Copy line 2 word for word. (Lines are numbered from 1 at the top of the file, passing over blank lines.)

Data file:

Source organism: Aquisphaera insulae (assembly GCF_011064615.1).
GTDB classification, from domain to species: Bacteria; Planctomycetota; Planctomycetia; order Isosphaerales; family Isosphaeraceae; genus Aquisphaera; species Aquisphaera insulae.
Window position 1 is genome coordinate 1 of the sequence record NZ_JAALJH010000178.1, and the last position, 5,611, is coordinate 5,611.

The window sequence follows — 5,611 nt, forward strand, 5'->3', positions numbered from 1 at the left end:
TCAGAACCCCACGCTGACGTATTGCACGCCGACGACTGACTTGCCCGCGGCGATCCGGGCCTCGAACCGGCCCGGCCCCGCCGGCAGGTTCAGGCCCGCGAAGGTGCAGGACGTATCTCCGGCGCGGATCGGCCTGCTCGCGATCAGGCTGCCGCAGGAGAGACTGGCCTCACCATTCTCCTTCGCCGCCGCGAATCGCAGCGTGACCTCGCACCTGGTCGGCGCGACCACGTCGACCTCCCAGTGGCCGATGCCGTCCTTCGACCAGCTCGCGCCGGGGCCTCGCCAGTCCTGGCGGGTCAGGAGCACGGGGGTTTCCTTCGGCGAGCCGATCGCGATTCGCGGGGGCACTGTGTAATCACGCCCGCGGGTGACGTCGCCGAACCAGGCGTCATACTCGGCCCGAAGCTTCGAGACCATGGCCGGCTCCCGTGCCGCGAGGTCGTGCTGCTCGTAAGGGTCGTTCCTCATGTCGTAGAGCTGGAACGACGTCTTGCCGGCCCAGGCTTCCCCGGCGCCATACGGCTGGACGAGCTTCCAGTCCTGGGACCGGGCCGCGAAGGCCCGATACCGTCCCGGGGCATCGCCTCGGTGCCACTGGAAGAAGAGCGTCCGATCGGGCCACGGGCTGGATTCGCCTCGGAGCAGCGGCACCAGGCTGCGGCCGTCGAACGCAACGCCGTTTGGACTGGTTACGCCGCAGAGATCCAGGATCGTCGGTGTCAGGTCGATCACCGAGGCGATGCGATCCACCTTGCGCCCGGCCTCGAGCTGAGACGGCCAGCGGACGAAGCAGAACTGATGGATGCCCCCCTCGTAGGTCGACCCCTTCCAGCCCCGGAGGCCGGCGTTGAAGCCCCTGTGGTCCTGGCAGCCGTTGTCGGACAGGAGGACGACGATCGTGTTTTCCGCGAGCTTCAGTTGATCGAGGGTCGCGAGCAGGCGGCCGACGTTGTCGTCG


GTDB classification, from domain to species: Bacteria; Planctomycetota; Planctomycetia; order Isosphaerales; family Isosphaeraceae; genus Aquisphaera; species Aquisphaera insulae.